It has torpedo "blisters" and voids between the layers of the hull to absorb a torpedo hit *TO* the hull, but no idea what would happen if she took one of the "go-boom-under-keel" type. As Sarge was saying, it'd probably break her back, with Really Bad Things happening.

      And missiles that come straight down are another threat, as most of the armor was designed for a "side hit", like a shell or torp.

      And if the Bad Guys nuke the battle group, everything turns to atoms.

      Which I think is a concern with the carriers these days.

      OTOH, they make superb Naval Gun Fire Support platforms. Just ask some of the Marines that called on them in Korea and 'Nam.....

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    4. Ah, but you anticipate tomorrow's post.

      😉

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  10. Out of interest have a look at this link. https://wwiiafterwwii.wordpress.com/2019/07/21/missile-attack-on-battleship-uss-missouri/ Here's a question from a non military type. How would a WW2 Battleship cope against multiple hypersonic missile strikes? There's probably a very good reason why we don't build battleships today. BTW I think the Iowa class battleships were the most attractive and purposeful warships ever built.
    Retired

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    1. It's physics. Force=Mass X Acceleration. A hypersonic missile is going to deliver an awful lot of Force against that ship (any ship). That speed (acceleration) is also going to significantly reduce the ships ability to maneuver to cause a miss or destroy the incoming missile. Those factors don't bode well for survival. IMHO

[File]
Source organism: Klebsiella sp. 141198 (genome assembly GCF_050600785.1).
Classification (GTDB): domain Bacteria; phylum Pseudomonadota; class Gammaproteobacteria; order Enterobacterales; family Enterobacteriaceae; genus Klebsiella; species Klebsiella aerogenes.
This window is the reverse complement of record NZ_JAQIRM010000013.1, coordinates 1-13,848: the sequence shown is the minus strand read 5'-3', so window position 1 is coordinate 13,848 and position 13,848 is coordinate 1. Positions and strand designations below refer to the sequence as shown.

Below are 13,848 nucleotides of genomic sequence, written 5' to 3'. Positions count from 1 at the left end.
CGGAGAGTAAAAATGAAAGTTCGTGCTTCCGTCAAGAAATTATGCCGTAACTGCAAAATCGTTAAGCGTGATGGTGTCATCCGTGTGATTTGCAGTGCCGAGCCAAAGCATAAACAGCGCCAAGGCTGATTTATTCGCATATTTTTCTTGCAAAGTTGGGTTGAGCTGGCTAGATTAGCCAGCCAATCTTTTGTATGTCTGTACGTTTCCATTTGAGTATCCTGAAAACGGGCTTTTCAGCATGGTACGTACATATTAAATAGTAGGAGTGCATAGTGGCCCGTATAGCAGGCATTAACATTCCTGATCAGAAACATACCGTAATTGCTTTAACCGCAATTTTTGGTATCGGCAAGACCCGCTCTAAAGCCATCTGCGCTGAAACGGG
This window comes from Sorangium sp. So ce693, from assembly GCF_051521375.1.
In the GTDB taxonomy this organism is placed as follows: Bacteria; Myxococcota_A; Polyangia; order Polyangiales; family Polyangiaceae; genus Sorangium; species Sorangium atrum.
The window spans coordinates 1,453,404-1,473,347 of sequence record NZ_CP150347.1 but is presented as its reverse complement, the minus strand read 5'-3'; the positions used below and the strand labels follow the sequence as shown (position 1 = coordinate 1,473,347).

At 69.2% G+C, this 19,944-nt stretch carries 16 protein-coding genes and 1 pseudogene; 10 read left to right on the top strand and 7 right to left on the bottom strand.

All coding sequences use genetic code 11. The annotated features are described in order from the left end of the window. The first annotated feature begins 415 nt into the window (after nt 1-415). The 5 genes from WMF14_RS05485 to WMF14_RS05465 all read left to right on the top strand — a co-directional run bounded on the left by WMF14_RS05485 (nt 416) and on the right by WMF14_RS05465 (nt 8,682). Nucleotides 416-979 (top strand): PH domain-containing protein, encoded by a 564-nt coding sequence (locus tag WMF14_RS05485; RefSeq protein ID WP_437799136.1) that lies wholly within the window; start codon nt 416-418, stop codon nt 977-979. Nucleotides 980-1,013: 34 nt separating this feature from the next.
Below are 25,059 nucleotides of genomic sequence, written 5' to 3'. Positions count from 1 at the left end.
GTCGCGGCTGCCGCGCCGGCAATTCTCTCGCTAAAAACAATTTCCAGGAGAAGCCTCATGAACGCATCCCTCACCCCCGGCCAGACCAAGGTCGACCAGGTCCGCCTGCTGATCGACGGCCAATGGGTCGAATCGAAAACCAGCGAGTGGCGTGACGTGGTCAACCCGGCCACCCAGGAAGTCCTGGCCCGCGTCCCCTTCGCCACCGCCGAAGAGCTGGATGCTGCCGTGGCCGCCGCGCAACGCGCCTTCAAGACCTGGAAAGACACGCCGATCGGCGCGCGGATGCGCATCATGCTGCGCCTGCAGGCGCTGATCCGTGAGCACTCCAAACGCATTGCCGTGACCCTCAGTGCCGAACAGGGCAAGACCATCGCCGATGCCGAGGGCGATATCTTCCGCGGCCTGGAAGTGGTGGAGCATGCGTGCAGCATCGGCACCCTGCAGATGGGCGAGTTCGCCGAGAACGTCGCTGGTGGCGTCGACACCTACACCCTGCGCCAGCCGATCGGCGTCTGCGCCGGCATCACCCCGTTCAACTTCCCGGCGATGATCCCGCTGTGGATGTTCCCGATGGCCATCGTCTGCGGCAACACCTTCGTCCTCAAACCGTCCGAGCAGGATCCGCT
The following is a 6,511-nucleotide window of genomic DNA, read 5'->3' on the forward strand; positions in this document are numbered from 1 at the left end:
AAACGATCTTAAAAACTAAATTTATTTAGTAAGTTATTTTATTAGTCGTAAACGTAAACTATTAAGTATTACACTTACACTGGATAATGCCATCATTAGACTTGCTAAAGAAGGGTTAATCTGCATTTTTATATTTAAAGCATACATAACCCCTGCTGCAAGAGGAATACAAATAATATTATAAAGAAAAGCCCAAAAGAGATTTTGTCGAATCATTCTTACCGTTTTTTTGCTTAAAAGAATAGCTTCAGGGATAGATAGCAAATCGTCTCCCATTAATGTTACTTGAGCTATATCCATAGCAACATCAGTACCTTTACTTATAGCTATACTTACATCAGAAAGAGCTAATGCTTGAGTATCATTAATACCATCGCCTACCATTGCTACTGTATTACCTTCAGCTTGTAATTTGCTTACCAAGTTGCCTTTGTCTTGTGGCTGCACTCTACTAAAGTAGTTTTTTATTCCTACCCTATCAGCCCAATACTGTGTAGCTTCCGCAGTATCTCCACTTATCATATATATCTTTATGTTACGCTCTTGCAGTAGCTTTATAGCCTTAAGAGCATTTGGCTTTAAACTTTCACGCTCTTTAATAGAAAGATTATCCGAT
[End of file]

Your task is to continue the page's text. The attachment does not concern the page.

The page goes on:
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    2. The clipper bow and the overall lines of the Iowa were just darned sexy.

      And conventional anti-ship missiles like the Exocet types were studied as a threat when the BBs were re-re-reactivated. And were determined to be an annoyance, thus the addition of CWS systems. Hypersonic weapons were, and still are, very much a wet dream, though people are closer now than they were in the 80's.

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    3. Retired - And there goes my weekend. 😉

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    4. juvat - I think you want kinetic energy, Ek = 1/2mv^2.

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    5. Beans - The Exocet is an old missile, besides which the real threat is under the sea.

      This discussion is fun!

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    6. Always honored to participate, Sarge!

      And I learn bunches of new stuff, and remember some of the old.

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    7. I learn much from all of you!

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Just be polite... that's all I ask. (For Buck)
Can't be nice, go somewhere else...